Breathy vocals disguise broken relationships in Lisa Remar’s promising debut EP “Still Good,” a collection of songs that tell a story of lost love, heartbreak, and newfound freedom.
Lisa Remar’s debut EP “Still Good” presents a series of dreamy indie-pop songs united by a narrative thread of leaving bad relationships. Throughout the album, Remar navigates toxic relationship dynamics between friends, lovers, and relatives. The New York native utilizes her skills as both singer and songwriter to tell a story that’s equal parts sorrowful and sweet.
The EP has six original songs: “Still Good (Intro),” “Halfway to Nowhere,” “Ride,” “Fell Into,” “Sonny,” and “You.” There is also a stripped-down version of “Fell Into” and a moody cover of Pink Floyd’s “Mother,” for a total of eight tracks in the project.
The first standout song on the album is “Halfway to Nowhere,” which weaves together a catchy hook from rhyming lines: “Brake lights, oh they burn so bright in front of me,” and “Take time, oh but don’t take mine then up and leave.” The verses build to a sailing chorus as Remar repeats her plea to be taken “halfway to nowhere” in a drifting voice that layers over itself. The song feels empowered because of lyrics that declare the singer limitless in the places she can go — even halfway to nowhere.
Another strong track is “Sonny,” the album’s sixth and most mournful song. “Sonny” opens with a sample of a worn-out record crackling to life. It’s a fitting start given the song’s thematic nostalgia for a past relationship. In “Sonny,” Remar focuses on the positive memories of a relationship that, for one reason or another, did not last. At the song’s core is a refusal to move on, demonstrated by the lyrics: “I’ll just count to three/ start over again like it’s all fun and games.” Thus, the song traps its speaker and its listener in a loop of memories that restarts right before the breakup.
Remar’s lyrics are confessional in nature, recounting the casualties of various relationships gone wrong. The swaying pop ballad “Ride” calmly pokes holes in its subject’s apologies: “You never meant to hurt me/every time you hurt me,” Remar sings with airy indifference. The track “You,” which chronicles its speaker’s struggle to leave a physically abusive relationship, feels like an answer to the complaints voiced in “Ride.” Its pre-chorus explains, “Still the darkness we both share/ seems pale in comparison to when you’re not there.” It’s enough to make the listener question if the EP’s title “Still Good” is a true statement, or a false reply meant to prevent further interrogation.
“You” is not just a display of Remar’s lyrical inventiveness, but also her varied genre influences. While the majority of the tracks on “Still Good” possess an electronic feel, “You” is infused with a soulful rhythm. The chorus has Remar hitting low, drawn-out notes, interrupted by a slow guitar strum. Meanwhile, the retro track “Fell Into” showcases Remar’s New York roots. In an interview with Wonderland magazine, Remar revealed she wanted the song to be “an ode to Boom Bap,” an East Coast-born music production style from the mid-eighties. The alternating bass and snare drum sound that characterizes the style was made famous by hip-hop artists like Nas and The Notorious B.I.G..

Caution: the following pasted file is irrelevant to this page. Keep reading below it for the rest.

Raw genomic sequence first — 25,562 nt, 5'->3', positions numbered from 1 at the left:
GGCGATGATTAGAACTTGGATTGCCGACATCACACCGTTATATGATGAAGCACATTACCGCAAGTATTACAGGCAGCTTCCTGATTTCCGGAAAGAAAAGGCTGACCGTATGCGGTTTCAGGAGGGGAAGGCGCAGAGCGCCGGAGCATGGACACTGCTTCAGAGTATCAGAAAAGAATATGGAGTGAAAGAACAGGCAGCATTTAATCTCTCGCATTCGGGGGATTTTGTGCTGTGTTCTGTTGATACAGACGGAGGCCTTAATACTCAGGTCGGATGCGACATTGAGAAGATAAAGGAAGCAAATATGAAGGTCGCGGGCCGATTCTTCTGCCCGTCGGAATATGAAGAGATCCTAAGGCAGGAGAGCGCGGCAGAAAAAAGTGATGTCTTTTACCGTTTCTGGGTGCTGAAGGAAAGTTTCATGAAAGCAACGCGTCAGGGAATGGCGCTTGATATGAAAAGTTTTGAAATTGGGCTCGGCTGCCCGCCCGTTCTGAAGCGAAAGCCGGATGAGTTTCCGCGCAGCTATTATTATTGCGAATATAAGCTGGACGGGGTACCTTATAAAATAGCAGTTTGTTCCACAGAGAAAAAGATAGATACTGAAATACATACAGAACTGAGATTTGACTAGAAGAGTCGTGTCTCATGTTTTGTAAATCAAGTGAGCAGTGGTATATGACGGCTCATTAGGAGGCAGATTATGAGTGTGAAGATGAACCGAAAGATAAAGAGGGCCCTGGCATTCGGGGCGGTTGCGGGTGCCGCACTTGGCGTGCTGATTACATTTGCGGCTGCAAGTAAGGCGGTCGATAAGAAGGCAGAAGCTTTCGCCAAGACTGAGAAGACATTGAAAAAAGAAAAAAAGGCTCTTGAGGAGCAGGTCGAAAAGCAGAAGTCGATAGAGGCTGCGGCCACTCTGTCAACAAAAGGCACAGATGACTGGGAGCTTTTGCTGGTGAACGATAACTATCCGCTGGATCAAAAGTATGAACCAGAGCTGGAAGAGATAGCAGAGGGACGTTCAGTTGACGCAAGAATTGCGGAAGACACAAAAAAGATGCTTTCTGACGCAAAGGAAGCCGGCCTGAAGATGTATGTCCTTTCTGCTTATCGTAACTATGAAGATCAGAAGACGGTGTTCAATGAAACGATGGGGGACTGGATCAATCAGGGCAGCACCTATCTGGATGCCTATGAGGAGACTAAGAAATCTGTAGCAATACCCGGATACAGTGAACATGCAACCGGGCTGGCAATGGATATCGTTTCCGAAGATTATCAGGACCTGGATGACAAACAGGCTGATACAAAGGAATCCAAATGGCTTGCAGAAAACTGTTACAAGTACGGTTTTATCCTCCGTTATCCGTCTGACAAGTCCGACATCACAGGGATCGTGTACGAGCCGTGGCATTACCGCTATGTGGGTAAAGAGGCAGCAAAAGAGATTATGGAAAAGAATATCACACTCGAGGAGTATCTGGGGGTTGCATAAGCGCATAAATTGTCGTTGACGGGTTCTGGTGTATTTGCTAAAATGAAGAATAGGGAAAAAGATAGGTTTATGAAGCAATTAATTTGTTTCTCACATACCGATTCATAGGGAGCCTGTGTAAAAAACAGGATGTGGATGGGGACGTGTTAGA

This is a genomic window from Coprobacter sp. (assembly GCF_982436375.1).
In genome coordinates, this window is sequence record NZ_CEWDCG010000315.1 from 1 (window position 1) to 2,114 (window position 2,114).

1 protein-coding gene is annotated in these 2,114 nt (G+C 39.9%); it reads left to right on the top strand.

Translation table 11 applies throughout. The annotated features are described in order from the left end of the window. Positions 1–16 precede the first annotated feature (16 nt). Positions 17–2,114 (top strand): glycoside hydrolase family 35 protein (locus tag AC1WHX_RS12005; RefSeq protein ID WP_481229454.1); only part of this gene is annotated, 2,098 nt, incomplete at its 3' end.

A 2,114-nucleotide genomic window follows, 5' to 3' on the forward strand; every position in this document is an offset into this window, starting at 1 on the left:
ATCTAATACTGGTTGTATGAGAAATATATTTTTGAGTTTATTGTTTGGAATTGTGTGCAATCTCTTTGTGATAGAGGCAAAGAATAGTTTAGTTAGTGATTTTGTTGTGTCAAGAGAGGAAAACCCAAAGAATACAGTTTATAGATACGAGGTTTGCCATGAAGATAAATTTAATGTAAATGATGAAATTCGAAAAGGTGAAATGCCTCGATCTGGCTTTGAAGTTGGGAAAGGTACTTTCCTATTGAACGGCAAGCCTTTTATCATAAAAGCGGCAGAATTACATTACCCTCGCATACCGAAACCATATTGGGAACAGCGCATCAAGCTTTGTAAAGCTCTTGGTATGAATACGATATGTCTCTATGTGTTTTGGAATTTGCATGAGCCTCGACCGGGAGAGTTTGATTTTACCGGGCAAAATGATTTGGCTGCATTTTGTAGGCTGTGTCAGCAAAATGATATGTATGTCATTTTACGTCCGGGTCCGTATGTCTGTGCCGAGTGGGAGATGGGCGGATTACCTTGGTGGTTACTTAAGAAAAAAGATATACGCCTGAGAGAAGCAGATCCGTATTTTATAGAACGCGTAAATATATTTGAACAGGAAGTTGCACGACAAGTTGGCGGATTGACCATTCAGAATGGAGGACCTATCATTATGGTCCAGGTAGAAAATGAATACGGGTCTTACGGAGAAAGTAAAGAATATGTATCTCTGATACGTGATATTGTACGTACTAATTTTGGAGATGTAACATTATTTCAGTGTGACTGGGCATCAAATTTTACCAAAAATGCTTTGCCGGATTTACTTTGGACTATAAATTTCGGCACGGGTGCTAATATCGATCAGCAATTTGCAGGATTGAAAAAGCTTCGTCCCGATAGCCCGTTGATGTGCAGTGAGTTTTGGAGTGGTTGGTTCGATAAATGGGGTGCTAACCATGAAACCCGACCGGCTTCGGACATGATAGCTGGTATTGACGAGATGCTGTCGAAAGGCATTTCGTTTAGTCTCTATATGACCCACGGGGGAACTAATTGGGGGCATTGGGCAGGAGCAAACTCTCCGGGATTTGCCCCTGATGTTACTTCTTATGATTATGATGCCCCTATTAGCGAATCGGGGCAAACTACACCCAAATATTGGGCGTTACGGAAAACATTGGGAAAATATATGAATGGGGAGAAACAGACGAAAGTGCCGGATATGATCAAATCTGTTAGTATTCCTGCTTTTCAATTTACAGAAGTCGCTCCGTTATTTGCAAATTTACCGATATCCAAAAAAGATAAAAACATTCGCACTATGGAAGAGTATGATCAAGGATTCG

The echoey drum beat behind “Fell Into” is a fitting homage to the Boom Bap style. However, the beat is quickly overtaken by Remar’s wispy vocals — arguably the true star of the album. Whether she’s crooning over a sparsely strummed guitar or a bumping beat, her voice maintains a breathy, ethereal tone reminiscent of pop idol Mariah Carey or, more recently, Billie Eilish’s 2017 hit “idontwannabeyouanymore.”
However, the album is not perfect. Several tracks feel drawn out to their three-minute marks by redundant repetitions of their choruses. “Fell Into” is the most obvious victim of this effect: while Remar’s vocals start out strong, they’re eventually drowned out as the volume of the beat increases and speeds up. “Halfway To Nowhere,” the longest song on the EP, similarly crawls to a distorted ending. The once-pretty lyrics become fragmented, almost beyond comprehension, leaving the listener disoriented rather than moved.
This leads to the other problem I have with the album. Though it’s by no means a mainstream, familiar pop album, it doesn’t take any notable risks. For listeners looking for something completely new, it’s a disappointment. Many of the songs in the album’s first half feel as though they follow the same formula. It’s not unusual for a song to start slow and build to a bigger sound, but each of the opening four tracks does so at the same moments: each time the chorus repeats for a second and third round. Thus, whatever effect the listener might feel from the increase in energy and tempo is voided by the predictability of the change. Still, the combination of Remar’s sensitive lyrics and her stellar vocal performance makes up for these annoyances. Regardless of its flaws, “Still Good” is as cohesive as an album can be. When listened to in succession, the eight tracks meld into a silky soundscape that’s perfect for night drives and rainy days, for when you’re in your feelings or when you just can’t sleep. There are no jarring transitions, nor a song that feels out of place as Remar drifts from dream, to soul, to alt-pop. “Still Good” is a promising debut that proves Remar is one to watch for in the independent pop scene. You can stream “Still Good” on Spotify, Apple Music, and Deezer, or by clicking here.
Release Date: Jan. 15th, 2021
Image courtesy of Atwood Magazine.